New long-term-care standards get cool reception from Ford government


New national long-term-care standards — highlighting quality of life and safe building design — have received a cool initial reception from the Ontario government.

If the voluntary standards are implemented, funded and enforced, they have the potential to transform the way people live and work in nursing homes, advocates say.

But the degree to which they will be adopted remains unclear: the federal government has said it won’t be mandating them across Canada, and it appears Ontario has no immediate plans to do so, either.

Ontario Long-Term Care Minister Paul Calandra said Tuesday that while his ministry will review the standards, Ontario is already fixing long-term care through “North America-wide leading standards” for construction and redevelopment of 58,000 beds and plans for four hours of daily care.

“I have no interest in watering down Ontario’s very high standards, and I am hopeful that the federal standards will meet the high standards of Ontario,” said Calandra, a few hours after the standards’ official release.

What Calandra referred to as the “federal” standards have been written by long-term-care experts for two independent groups. The committee for the Health Standards Organization focused on resident and staff quality of life, while a separate committee for the CSA Group looked at building operations, design for small households of roughly 10 residents, and infection prevention and control.

Calandra’s apparent dismissal of the new approaches did not sit well with advocates — including those who worked on the standards for the past two years.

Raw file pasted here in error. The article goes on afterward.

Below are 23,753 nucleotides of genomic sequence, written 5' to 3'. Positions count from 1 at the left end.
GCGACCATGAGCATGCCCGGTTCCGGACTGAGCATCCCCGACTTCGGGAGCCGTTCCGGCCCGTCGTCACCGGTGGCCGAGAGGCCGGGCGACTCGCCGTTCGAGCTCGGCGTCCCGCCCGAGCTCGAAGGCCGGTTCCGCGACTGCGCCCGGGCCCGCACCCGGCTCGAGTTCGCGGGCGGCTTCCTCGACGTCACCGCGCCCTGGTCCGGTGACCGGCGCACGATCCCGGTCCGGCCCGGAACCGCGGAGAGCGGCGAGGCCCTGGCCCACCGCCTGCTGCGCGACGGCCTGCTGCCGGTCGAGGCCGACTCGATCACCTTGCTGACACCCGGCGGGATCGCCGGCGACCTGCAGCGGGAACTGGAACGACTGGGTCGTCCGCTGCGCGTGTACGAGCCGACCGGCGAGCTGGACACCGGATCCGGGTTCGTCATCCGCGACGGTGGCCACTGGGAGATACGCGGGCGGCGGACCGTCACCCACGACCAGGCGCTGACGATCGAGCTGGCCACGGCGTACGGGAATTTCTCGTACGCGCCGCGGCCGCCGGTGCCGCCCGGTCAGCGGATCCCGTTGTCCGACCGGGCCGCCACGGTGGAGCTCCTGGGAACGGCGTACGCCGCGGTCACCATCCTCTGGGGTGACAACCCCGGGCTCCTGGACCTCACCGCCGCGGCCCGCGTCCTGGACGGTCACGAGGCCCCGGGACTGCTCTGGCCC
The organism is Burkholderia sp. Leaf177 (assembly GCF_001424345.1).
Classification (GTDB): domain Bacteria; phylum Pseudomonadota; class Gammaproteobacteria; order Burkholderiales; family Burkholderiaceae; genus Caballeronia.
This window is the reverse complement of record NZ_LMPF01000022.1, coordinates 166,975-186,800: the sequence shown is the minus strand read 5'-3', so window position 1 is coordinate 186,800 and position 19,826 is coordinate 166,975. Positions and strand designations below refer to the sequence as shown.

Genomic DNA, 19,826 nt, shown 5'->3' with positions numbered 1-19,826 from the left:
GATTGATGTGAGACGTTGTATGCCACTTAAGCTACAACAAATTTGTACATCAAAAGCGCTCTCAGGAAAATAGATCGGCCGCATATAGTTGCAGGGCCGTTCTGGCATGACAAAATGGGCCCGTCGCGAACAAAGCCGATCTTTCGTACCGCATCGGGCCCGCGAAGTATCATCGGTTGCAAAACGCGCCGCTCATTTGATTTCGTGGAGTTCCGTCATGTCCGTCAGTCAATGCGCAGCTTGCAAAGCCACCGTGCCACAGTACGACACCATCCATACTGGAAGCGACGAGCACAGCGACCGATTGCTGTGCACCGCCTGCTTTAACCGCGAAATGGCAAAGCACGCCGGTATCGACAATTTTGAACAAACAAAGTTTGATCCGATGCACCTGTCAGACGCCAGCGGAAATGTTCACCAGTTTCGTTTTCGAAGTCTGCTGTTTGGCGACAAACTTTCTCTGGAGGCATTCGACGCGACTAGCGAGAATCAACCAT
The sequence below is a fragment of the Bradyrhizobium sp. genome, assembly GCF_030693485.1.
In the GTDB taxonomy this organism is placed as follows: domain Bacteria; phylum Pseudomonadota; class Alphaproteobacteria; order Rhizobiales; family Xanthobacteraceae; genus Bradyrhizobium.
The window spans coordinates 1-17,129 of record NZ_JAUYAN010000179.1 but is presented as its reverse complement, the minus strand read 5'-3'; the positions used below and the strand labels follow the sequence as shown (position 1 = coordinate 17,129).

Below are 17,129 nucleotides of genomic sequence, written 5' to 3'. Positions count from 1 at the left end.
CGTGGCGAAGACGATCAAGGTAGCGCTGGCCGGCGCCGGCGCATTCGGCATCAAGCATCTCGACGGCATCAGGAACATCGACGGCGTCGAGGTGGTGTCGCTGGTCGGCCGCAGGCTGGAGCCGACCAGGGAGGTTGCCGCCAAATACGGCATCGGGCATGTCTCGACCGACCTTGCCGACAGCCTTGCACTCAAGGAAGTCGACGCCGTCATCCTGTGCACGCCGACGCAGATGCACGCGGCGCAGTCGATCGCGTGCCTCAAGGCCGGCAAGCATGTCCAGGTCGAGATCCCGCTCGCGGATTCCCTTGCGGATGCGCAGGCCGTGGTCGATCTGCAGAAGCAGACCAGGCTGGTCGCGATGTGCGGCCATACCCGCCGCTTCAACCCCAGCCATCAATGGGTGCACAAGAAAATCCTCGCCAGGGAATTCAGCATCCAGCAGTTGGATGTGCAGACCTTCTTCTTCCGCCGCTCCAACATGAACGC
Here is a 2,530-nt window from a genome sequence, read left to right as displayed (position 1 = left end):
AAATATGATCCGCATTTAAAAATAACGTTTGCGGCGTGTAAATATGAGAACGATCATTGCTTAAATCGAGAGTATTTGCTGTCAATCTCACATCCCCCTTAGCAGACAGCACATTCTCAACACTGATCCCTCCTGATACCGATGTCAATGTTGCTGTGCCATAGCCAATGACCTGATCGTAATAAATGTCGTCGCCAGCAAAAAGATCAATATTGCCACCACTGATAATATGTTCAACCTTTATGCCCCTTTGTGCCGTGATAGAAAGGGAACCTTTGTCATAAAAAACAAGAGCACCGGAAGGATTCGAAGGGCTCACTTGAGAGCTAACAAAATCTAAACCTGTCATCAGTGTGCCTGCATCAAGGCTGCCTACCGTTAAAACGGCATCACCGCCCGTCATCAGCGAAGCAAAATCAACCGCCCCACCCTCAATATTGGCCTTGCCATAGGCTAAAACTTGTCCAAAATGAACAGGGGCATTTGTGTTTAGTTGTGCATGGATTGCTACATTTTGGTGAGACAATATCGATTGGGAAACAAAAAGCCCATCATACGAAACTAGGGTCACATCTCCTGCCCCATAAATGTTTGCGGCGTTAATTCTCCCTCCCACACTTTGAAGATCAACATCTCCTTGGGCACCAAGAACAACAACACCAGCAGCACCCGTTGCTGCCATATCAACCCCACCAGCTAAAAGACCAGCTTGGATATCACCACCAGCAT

“There’s a disturbing arrogance in that thinking which helps no one — especially not Ontario seniors,” said Laura Tamblyn Watts, CEO of CanAge, a national seniors advocacy group.

“The new national standards from HSO and CSA are the most progressive, most thoughtful, most pragmatic approaches to transforming long-term care. They are at the forefront of long-term-care regulation and accreditation,” said Tamblyn Watts, who sat on committees involved in shaping the standards.

“Charitably, the minister may be taking great pride in the highly prescriptive legislation Ontario has for long-term care,” she said. “However, national accreditation standards provide direction and details for how to ensure we never again experience the horrors in long-term care we saw during COVID-19, and new (provincial) legislation isn’t enough. We need standards and the funding and political will behind it to make real change.”

There are many homes where the HSO standards will not apply.

The standards will be used by Accreditation Canada, which, based on 2020 figures, said it assesses 94 per cent of Canada’s publicly operated nursing homes (896 homes out of 953) and 36 per cent of privately owned homes (586 homes out of 1,611).

Accreditation Canada assesses all of Quebec’s homes and 41 per cent of homes in Ontario, where roughly 15 per cent, according to 2020 figures, do not use any accreditation, HSO said.

France Gélinas, the Ontario NDP health critic and MPP for Nickel Belt, said the provincial minister knows better than to suggest the new standards would lead to a “watering down” of Ontario’s rules.